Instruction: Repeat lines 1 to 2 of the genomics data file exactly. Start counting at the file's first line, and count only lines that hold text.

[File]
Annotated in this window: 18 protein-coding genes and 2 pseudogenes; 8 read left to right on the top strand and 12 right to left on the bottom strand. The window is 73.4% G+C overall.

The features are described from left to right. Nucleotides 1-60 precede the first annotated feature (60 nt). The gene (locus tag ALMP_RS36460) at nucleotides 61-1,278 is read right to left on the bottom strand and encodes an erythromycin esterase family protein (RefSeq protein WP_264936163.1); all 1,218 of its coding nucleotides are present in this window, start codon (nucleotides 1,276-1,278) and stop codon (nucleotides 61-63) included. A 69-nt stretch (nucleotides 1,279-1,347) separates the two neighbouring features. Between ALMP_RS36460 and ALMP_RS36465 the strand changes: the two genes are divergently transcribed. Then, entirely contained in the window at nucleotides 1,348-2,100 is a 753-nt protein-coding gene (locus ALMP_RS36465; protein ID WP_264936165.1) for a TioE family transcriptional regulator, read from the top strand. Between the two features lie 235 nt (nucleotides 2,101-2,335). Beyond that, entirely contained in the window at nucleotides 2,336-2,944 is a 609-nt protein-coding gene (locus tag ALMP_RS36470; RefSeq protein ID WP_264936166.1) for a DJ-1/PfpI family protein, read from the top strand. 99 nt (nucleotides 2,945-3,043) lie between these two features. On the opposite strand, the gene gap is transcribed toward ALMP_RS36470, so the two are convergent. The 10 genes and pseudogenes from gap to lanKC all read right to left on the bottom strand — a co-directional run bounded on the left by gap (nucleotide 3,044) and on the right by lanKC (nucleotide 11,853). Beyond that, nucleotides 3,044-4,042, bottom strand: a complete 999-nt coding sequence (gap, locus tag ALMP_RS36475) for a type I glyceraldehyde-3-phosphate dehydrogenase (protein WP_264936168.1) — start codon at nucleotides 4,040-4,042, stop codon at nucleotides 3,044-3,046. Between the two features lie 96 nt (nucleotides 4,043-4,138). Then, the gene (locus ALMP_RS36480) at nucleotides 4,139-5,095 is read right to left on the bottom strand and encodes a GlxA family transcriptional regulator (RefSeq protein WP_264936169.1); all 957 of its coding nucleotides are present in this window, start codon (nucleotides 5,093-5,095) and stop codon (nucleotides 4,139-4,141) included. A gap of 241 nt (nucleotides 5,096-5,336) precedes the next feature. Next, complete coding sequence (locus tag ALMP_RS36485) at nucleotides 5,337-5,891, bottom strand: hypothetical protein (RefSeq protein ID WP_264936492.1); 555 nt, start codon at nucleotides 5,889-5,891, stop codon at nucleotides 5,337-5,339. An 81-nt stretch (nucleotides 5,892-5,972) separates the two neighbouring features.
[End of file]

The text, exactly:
Annotated in this window: 18 protein-coding genes and 2 pseudogenes; 8 read left to right on the top strand and 12 right to left on the bottom strand. The window is 73.4% G+C overall.

The features are described from left to right. Nucleotides 1-60 precede the first annotated feature (60 nt). The gene (locus tag ALMP_RS36460) at nucleotides 61-1,278 is read right to left on the bottom strand and encodes an erythromycin esterase family protein (RefSeq protein WP_264936163.1); all 1,218 of its coding nucleotides are present in this window, start codon (nucleotides 1,276-1,278) and stop codon (nucleotides 61-63) included. A 69-nt stretch (nucleotides 1,279-1,347) separates the two neighbouring features. Between ALMP_RS36460 and ALMP_RS36465 the strand changes: the two genes are divergently transcribed. Then, entirely contained in the window at nucleotides 1,348-2,100 is a 753-nt protein-coding gene (locus ALMP_RS36465; protein ID WP_264936165.1) for a TioE family transcriptional regulator, read from the top strand. Between the two features lie 235 nt (nucleotides 2,101-2,335). Beyond that, entirely contained in the window at nucleotides 2,336-2,944 is a 609-nt protein-coding gene (locus tag ALMP_RS36470; RefSeq protein ID WP_264936166.1) for a DJ-1/PfpI family protein, read from the top strand. 99 nt (nucleotides 2,945-3,043) lie between these two features. On the opposite strand, the gene gap is transcribed toward ALMP_RS36470, so the two are convergent. The 10 genes and pseudogenes from gap to lanKC all read right to left on the bottom strand — a co-directional run bounded on the left by gap (nucleotide 3,044) and on the right by lanKC (nucleotide 11,853). Beyond that, nucleotides 3,044-4,042, bottom strand: a complete 999-nt coding sequence (gap, locus tag ALMP_RS36475) for a type I glyceraldehyde-3-phosphate dehydrogenase (protein WP_264936168.1) — start codon at nucleotides 4,040-4,042, stop codon at nucleotides 3,044-3,046. Between the two features lie 96 nt (nucleotides 4,043-4,138). Then, the gene (locus ALMP_RS36480) at nucleotides 4,139-5,095 is read right to left on the bottom strand and encodes a GlxA family transcriptional regulator (RefSeq protein WP_264936169.1); all 957 of its coding nucleotides are present in this window, start codon (nucleotides 5,093-5,095) and stop codon (nucleotides 4,139-4,141) included. A gap of 241 nt (nucleotides 5,096-5,336) precedes the next feature. Next, complete coding sequence (locus tag ALMP_RS36485) at nucleotides 5,337-5,891, bottom strand: hypothetical protein (RefSeq protein ID WP_264936492.1); 555 nt, start codon at nucleotides 5,889-5,891, stop codon at nucleotides 5,337-5,339. An 81-nt stretch (nucleotides 5,892-5,972) separates the two neighbouring features.